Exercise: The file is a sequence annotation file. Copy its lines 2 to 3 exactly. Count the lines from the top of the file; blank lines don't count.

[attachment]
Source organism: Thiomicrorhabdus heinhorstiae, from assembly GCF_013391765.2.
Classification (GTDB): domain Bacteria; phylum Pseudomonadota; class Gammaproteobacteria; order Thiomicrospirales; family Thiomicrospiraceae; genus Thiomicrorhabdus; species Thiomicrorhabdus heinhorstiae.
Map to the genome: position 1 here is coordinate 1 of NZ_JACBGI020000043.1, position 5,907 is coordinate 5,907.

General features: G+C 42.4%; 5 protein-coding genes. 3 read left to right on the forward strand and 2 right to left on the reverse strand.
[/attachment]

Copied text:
Classification (GTDB): domain Bacteria; phylum Pseudomonadota; class Gammaproteobacteria; order Thiomicrospirales; family Thiomicrospiraceae; genus Thiomicrorhabdus; species Thiomicrorhabdus heinhorstiae.
Map to the genome: position 1 here is coordinate 1 of NZ_JACBGI020000043.1, position 5,907 is coordinate 5,907.